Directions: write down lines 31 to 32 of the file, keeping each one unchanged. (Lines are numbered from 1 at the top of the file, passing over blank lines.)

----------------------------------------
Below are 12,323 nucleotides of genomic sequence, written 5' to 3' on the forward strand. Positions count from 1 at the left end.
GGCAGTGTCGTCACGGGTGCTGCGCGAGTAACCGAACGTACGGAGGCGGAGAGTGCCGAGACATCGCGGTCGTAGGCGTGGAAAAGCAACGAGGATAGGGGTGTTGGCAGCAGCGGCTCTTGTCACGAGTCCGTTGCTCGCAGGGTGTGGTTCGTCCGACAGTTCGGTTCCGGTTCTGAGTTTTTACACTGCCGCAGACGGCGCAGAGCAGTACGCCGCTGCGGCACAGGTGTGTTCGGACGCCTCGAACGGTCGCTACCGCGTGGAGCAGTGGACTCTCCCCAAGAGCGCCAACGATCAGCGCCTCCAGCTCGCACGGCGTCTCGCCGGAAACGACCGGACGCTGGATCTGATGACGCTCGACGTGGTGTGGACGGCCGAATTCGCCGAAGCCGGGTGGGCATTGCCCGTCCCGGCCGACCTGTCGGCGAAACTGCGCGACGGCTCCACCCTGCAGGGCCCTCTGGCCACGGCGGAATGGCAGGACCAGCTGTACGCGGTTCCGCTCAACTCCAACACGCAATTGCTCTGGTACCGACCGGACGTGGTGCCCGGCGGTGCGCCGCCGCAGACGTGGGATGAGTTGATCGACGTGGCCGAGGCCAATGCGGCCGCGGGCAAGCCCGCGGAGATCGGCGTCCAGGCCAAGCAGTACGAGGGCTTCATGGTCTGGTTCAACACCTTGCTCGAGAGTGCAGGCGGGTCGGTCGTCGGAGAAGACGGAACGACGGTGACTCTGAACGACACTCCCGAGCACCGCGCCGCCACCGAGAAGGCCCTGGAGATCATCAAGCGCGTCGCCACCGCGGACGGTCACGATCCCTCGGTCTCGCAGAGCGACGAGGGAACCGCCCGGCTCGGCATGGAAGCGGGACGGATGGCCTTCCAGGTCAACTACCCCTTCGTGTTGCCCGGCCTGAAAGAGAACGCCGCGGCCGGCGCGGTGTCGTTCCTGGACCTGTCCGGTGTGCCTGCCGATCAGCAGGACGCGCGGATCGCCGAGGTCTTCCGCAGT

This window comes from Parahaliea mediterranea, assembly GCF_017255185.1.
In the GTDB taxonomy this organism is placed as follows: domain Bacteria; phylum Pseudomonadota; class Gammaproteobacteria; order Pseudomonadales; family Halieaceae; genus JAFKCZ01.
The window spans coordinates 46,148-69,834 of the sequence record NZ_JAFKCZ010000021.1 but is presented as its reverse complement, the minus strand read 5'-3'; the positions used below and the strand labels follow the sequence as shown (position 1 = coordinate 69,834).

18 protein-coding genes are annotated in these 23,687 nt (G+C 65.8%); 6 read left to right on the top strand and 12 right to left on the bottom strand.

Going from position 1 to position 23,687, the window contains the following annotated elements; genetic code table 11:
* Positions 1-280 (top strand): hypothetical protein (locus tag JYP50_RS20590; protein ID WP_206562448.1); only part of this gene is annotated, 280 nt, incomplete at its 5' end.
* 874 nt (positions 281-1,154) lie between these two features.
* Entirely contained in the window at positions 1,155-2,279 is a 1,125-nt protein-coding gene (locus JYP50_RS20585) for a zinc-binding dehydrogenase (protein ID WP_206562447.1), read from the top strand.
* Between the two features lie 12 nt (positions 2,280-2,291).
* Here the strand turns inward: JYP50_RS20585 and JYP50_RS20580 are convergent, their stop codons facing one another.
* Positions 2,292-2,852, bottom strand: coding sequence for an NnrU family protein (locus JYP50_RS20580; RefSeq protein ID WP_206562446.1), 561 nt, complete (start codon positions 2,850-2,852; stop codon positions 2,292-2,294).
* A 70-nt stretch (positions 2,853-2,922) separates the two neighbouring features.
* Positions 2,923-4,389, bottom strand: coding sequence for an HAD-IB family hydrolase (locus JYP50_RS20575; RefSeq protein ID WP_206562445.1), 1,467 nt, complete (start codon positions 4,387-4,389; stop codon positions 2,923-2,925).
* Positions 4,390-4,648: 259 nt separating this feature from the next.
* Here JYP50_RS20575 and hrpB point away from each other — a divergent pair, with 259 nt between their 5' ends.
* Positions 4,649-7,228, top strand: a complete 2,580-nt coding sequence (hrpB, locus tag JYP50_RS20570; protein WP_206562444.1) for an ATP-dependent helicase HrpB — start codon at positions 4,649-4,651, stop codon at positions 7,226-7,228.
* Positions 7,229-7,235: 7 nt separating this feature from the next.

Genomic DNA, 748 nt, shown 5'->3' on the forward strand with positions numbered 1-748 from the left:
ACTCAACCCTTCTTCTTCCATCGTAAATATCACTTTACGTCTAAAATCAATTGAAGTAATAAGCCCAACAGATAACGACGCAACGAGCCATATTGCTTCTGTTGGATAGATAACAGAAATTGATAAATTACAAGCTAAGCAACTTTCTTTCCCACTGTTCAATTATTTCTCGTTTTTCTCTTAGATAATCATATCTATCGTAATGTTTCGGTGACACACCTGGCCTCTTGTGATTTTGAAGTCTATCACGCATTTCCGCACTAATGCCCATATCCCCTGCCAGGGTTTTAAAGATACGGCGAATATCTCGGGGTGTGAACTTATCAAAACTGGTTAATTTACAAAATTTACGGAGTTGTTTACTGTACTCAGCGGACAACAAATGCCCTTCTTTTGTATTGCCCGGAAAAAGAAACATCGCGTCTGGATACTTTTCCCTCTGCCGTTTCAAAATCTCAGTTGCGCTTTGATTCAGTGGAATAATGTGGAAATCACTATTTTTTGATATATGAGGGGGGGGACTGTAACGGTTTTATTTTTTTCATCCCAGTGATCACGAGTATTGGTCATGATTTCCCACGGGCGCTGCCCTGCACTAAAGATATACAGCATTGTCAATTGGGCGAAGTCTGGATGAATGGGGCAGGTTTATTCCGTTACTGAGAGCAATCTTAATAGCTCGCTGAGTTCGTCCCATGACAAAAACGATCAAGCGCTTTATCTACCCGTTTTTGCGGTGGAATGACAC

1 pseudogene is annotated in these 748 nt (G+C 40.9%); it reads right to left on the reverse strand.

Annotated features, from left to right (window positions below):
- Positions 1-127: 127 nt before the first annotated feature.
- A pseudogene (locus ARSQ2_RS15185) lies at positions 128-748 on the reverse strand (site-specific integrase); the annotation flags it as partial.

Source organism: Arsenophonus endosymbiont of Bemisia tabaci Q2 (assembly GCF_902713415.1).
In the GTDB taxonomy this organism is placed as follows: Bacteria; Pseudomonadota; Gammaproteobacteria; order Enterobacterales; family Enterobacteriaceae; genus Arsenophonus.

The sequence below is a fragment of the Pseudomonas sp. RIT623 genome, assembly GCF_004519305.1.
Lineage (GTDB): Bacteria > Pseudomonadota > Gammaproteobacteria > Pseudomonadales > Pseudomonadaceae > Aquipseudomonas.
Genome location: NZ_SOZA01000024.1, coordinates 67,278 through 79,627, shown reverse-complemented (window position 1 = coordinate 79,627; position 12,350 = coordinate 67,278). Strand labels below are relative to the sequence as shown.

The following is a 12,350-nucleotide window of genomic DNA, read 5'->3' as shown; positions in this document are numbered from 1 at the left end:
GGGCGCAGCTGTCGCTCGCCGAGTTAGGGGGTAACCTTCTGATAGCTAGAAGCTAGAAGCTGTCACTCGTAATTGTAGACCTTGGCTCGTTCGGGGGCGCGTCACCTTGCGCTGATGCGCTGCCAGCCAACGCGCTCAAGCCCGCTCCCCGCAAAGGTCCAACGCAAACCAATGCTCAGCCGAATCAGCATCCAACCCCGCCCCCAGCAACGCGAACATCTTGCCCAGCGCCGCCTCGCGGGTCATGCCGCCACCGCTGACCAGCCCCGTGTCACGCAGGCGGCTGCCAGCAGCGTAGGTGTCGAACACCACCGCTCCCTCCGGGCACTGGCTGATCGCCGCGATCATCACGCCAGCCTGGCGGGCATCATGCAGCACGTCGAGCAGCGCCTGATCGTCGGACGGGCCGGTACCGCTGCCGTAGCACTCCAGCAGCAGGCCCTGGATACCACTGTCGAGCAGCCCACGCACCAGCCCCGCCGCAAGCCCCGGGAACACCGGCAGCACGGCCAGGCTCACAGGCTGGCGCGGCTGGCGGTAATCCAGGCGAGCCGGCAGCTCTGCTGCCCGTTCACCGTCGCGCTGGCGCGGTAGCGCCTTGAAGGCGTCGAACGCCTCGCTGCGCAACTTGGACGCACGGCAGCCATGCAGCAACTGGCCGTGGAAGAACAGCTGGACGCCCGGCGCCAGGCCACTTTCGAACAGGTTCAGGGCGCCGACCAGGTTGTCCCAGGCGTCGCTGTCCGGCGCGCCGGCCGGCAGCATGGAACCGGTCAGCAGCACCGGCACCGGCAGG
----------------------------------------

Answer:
The following is a 12,350-nucleotide window of genomic DNA, read 5'->3' as shown; positions in this document are numbered from 1 at the left end:
GGGCGCAGCTGTCGCTCGCCGAGTTAGGGGGTAACCTTCTGATAGCTAGAAGCTAGAAGCTGTCACTCGTAATTGTAGACCTTGGCTCGTTCGGGGGCGCGTCACCTTGCGCTGATGCGCTGCCAGCCAACGCGCTCAAGCCCGCTCCCCGCAAAGGTCCAACGCAAACCAATGCTCAGCCGAATCAGCATCCAACCCCGCCCCCAGCAACGCGAACATCTTGCCCAGCGCCGCCTCGCGGGTCATGCCGCCACCGCTGACCAGCCCCGTGTCACGCAGGCGGCTGCCAGCAGCGTAGGTGTCGAACACCACCGCTCCCTCCGGGCACTGGCTGATCGCCGCGATCATCACGCCAGCCTGGCGGGCATCATGCAGCACGTCGAGCAGCGCCTGATCGTCGGACGGGCCGGTACCGCTGCCGTAGCACTCCAGCAGCAGGCCCTGGATACCACTGTCGAGCAGCCCACGCACCAGCCCCGCCGCAAGCCCCGGGAACACCGGCAGCACGGCCAGGCTCACAGGCTGGCGCGGCTGGCGGTAATCCAGGCGAGCCGGCAGCTCTGCTGCCCGTTCACCGTCGCGCTGGCGCGGTAGCGCCTTGAAGGCGTCGAACGCCTCGCTGCGCAACTTGGACGCACGGCAGCCATGCAGCAACTGGCCGTGGAAGAACAGCTGGACGCCCGGCGCCAGGCCACTTTCGAACAGGTTCAGGGCGCCGACCAGGTTGTCCCAGGCGTCGCTGTCCGGCGCGCCGGCCGGCAGCATGGAACCGGTCAGCAGCACCGGCACCGGCAGG